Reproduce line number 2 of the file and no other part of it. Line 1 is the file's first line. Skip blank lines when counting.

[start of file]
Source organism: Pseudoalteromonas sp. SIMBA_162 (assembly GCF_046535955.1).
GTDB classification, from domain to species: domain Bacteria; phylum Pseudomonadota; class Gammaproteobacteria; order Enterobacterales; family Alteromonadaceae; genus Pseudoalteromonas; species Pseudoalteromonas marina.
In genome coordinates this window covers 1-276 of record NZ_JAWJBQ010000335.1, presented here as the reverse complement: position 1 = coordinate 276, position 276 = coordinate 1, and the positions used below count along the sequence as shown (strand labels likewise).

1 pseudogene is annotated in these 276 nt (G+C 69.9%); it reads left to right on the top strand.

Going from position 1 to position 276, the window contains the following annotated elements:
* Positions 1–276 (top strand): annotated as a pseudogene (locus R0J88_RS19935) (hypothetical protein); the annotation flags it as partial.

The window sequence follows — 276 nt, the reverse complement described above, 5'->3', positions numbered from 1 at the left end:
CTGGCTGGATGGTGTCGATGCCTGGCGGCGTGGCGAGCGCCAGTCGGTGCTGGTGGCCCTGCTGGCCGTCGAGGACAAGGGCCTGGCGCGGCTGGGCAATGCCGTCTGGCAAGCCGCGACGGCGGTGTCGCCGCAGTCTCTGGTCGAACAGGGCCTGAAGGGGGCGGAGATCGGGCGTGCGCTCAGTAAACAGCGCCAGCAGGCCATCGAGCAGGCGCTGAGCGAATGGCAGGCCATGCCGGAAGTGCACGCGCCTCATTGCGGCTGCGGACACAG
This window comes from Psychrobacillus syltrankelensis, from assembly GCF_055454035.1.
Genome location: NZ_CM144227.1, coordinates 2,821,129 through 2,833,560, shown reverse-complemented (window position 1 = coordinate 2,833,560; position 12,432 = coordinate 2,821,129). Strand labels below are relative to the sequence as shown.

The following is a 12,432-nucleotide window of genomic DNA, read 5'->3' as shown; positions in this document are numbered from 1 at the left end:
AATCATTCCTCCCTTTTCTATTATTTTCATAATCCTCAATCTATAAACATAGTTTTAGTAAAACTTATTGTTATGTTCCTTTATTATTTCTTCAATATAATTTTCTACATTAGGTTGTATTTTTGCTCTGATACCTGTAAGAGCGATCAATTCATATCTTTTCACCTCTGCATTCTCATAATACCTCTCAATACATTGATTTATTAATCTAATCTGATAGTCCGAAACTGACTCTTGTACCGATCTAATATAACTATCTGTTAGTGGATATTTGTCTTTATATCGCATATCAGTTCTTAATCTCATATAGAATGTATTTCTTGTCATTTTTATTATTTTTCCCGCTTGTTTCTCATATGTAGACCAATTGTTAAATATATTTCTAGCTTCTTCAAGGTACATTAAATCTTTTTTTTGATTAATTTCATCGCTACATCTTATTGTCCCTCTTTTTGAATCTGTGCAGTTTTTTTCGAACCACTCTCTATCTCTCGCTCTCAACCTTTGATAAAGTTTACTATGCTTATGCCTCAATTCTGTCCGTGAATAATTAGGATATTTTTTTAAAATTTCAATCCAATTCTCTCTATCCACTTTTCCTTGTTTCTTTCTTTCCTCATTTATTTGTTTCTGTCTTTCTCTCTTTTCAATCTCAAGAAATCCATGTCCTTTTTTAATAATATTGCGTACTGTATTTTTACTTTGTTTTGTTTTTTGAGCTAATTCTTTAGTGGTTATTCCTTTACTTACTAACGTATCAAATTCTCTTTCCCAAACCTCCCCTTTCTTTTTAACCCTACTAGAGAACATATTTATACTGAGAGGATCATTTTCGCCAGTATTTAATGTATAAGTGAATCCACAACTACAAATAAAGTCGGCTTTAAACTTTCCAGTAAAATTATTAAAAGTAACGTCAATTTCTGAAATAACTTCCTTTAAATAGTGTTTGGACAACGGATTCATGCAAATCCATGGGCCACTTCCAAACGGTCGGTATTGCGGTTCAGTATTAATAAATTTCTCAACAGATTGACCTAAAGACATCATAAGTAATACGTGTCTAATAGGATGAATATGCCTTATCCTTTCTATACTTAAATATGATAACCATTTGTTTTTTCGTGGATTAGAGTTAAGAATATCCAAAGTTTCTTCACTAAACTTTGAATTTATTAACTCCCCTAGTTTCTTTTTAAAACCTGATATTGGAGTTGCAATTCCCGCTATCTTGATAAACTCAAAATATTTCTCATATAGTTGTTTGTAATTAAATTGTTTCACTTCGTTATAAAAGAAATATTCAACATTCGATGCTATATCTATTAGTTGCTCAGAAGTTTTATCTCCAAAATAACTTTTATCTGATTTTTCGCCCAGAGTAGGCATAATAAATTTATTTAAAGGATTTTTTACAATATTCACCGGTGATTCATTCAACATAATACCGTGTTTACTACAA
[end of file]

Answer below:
GTDB classification, from domain to species: domain Bacteria; phylum Pseudomonadota; class Gammaproteobacteria; order Enterobacterales; family Alteromonadaceae; genus Pseudoalteromonas; species Pseudoalteromonas marina.